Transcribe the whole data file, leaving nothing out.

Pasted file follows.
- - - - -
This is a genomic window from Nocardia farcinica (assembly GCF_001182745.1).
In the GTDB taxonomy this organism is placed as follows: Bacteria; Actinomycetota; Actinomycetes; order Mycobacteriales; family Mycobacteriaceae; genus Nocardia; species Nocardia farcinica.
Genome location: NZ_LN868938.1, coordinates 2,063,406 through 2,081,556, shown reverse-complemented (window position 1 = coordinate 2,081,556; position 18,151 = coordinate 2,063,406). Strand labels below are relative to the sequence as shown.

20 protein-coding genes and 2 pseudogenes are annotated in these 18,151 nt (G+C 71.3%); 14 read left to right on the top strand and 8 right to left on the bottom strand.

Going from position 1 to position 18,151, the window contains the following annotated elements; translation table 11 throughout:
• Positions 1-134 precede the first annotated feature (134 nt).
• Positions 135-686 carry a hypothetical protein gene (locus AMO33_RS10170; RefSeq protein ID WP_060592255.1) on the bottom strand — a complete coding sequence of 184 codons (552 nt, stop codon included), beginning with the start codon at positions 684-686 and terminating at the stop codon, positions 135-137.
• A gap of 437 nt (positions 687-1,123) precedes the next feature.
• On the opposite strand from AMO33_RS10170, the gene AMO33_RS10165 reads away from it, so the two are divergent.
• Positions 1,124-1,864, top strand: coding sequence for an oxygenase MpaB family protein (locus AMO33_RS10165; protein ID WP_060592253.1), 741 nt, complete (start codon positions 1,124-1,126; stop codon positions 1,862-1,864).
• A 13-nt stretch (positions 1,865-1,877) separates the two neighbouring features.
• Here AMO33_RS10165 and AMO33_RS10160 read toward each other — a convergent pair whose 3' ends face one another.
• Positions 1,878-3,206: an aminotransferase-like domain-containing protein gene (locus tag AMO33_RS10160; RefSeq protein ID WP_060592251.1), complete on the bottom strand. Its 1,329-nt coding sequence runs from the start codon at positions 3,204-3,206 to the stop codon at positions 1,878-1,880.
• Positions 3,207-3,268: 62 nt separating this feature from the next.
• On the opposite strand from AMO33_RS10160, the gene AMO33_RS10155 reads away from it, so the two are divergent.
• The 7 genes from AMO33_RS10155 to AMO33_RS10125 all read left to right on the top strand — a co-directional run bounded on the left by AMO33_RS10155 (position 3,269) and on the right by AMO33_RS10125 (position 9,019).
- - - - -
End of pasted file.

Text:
This is a genomic window from Nocardia farcinica (assembly GCF_001182745.1).
In the GTDB taxonomy this organism is placed as follows: Bacteria; Actinomycetota; Actinomycetes; order Mycobacteriales; family Mycobacteriaceae; genus Nocardia; species Nocardia farcinica.
Genome location: NZ_LN868938.1, coordinates 2,063,406 through 2,081,556, shown reverse-complemented (window position 1 = coordinate 2,081,556; position 18,151 = coordinate 2,063,406). Strand labels below are relative to the sequence as shown.

20 protein-coding genes and 2 pseudogenes are annotated in these 18,151 nt (G+C 71.3%); 14 read left to right on the top strand and 8 right to left on the bottom strand.

Going from position 1 to position 18,151, the window contains the following annotated elements; translation table 11 throughout:
• Positions 1-134 precede the first annotated feature (134 nt).
• Positions 135-686 carry a hypothetical protein gene (locus AMO33_RS10170; RefSeq protein ID WP_060592255.1) on the bottom strand — a complete coding sequence of 184 codons (552 nt, stop codon included), beginning with the start codon at positions 684-686 and terminating at the stop codon, positions 135-137.
• A gap of 437 nt (positions 687-1,123) precedes the next feature.
• On the opposite strand from AMO33_RS10170, the gene AMO33_RS10165 reads away from it, so the two are divergent.
• Positions 1,124-1,864, top strand: coding sequence for an oxygenase MpaB family protein (locus AMO33_RS10165; protein ID WP_060592253.1), 741 nt, complete (start codon positions 1,124-1,126; stop codon positions 1,862-1,864).
• A 13-nt stretch (positions 1,865-1,877) separates the two neighbouring features.
• Here AMO33_RS10165 and AMO33_RS10160 read toward each other — a convergent pair whose 3' ends face one another.
• Positions 1,878-3,206: an aminotransferase-like domain-containing protein gene (locus tag AMO33_RS10160; RefSeq protein ID WP_060592251.1), complete on the bottom strand. Its 1,329-nt coding sequence runs from the start codon at positions 3,204-3,206 to the stop codon at positions 1,878-1,880.
• Positions 3,207-3,268: 62 nt separating this feature from the next.
• On the opposite strand from AMO33_RS10160, the gene AMO33_RS10155 reads away from it, so the two are divergent.
• The 7 genes from AMO33_RS10155 to AMO33_RS10125 all read left to right on the top strand — a co-directional run bounded on the left by AMO33_RS10155 (position 3,269) and on the right by AMO33_RS10125 (position 9,019).